After a rough start, expending a significant amount of taxpayer dollars, the OCPA actually had a successful year ending June 30, 2023, clearing a cool $50 million. It sold electricity costing $218 million for $276 million, with administrative costs of roughly $8 million.
How do the rest of us get into this business? With so many gullible people blinded by a sincere desire to save the planet, where will it stop? First the taxpayers subsidize it, and now they watch it rolling in cash.
Speaking of subsidizing, Sacramento is encouraging people to purchase electric vehicles by granting massive income tax credits. Consequently, all of us taxpayers, rich and poor, are contributing to this government subsidy, whether we prefer charging our cars or not.
One recent study found that recharging costs for an electric vehicle (EV) was comparable to paying $17 per gallon of gasoline. If gas costs 20 percent more in California, let’s convert the conclusion of the study to $20 per gallon. That’s a steep price to pay for an EV. Being an OCPA CCA member just moved it up to nearly $26 per gallon! And if Californians are paying the highest electricity rates in the nation, then this number is conservative.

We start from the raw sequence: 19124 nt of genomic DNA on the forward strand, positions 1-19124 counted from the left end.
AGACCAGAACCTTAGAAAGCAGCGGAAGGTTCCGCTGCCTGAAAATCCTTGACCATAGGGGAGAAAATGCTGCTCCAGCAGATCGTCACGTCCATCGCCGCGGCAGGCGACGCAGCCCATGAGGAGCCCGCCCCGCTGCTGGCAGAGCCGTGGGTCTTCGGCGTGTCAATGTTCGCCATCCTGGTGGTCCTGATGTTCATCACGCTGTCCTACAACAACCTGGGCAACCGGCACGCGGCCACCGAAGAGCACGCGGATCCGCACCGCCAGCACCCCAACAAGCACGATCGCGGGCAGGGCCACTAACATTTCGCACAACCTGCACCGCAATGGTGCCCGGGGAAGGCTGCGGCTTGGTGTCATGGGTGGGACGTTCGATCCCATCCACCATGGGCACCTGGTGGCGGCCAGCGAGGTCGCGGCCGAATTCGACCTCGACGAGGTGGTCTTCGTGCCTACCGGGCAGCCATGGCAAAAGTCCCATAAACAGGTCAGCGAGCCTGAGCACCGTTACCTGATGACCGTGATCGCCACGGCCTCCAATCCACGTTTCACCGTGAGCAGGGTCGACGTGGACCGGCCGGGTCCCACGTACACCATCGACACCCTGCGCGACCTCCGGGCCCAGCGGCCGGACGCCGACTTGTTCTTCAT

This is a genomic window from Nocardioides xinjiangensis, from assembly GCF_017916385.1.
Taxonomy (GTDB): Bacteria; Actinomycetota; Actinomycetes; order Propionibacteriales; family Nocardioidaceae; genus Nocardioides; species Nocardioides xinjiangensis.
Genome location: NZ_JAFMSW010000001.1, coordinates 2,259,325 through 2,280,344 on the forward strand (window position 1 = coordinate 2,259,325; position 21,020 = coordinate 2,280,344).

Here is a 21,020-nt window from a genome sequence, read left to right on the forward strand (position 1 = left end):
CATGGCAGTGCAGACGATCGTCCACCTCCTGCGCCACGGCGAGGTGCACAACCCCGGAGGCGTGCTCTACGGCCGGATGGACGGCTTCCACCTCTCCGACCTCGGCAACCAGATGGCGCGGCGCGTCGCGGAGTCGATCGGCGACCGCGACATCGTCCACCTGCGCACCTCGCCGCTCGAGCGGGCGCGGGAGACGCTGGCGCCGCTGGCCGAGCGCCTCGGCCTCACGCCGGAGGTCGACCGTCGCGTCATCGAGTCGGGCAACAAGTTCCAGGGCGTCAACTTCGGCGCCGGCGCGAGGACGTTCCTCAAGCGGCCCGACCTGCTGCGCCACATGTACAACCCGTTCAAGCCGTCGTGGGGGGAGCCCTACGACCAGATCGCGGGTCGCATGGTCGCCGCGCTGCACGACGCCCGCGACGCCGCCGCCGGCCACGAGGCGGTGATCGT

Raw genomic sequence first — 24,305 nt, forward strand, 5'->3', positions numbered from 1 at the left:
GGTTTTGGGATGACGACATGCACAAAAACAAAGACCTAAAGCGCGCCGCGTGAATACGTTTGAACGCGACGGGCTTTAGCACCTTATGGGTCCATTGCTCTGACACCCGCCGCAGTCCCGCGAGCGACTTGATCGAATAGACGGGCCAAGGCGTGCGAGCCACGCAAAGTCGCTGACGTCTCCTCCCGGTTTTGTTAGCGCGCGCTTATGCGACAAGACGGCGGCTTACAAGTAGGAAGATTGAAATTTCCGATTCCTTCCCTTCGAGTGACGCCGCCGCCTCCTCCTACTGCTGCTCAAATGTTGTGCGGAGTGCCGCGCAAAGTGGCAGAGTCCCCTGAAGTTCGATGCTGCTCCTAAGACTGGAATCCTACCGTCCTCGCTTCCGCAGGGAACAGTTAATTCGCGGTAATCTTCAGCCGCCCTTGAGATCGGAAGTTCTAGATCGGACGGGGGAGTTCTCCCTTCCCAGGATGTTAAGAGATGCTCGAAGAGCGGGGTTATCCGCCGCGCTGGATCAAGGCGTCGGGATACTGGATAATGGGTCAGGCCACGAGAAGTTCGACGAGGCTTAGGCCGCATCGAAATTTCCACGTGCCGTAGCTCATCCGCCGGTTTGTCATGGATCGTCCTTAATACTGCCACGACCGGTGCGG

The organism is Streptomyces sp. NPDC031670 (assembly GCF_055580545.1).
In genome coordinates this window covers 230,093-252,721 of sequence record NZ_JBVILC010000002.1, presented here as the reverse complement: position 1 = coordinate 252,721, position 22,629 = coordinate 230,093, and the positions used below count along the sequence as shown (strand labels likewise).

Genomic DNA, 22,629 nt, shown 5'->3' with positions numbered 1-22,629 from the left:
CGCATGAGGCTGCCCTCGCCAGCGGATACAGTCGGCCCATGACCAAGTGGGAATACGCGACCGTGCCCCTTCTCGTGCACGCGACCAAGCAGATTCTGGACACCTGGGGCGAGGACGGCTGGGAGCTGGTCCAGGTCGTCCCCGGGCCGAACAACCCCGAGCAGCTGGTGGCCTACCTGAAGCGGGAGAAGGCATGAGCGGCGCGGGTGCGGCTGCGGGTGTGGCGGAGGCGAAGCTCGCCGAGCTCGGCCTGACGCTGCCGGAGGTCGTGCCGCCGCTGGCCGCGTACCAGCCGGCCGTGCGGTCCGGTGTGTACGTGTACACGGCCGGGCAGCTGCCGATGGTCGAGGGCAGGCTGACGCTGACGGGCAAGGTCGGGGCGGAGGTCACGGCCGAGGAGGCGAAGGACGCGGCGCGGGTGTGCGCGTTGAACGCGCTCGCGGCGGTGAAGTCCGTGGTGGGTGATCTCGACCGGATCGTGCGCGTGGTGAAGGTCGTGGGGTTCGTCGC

The amount of money being spent for a reasonable concern should make us step back and question the big picture.
If the OCPA were a co-op, it would at least refund its customers a significant portion of the profits. But it’s not a co-op. And if it were, then why even have the CCA? Simply for green bragging rights? How shallow is that?
The best reasoning given is to (1) build more charging stations (which makes sense) and (2) to improve OCPA’s credit rating (excuse me?). Why is that important? What will the OCPA be borrowing for? The marketplace is already building charging stations. There must be more depth to this scheme. Please.
There’s an old phrase attributed to P. T. Barnum about there being a sucker born every minute, but how did this sad concept get off the ground in a sophisticated place like Orange County?
Questioning OCPA, a program that far exceeds the core function of what government is supposed to do, will bring harsh criticism and claims of being anti-environment. A phrase comes to mind by Mark Twain, “It’s easier to fool people than to convince them they have been fooled.”
It’s important to save the planet. Something tells me we can do better than this pretend ploy.
John Moorlach

John Moorlach

Author

John Moorlach is the director of the California Policy Center's Center for Public Accountability. He has served as a California State Senator and Orange County Supervisor and Treasurer-Tax Collector. In 1994, he predicted the County's bankruptcy and participated in restoring and reforming the sixth most populated county in the nation.

Author's Selected Articles
California Insider
Sign up here for our email newsletter!
©2024 California Insider All Rights Reserved. California Insider is a part of Epoch Media Group.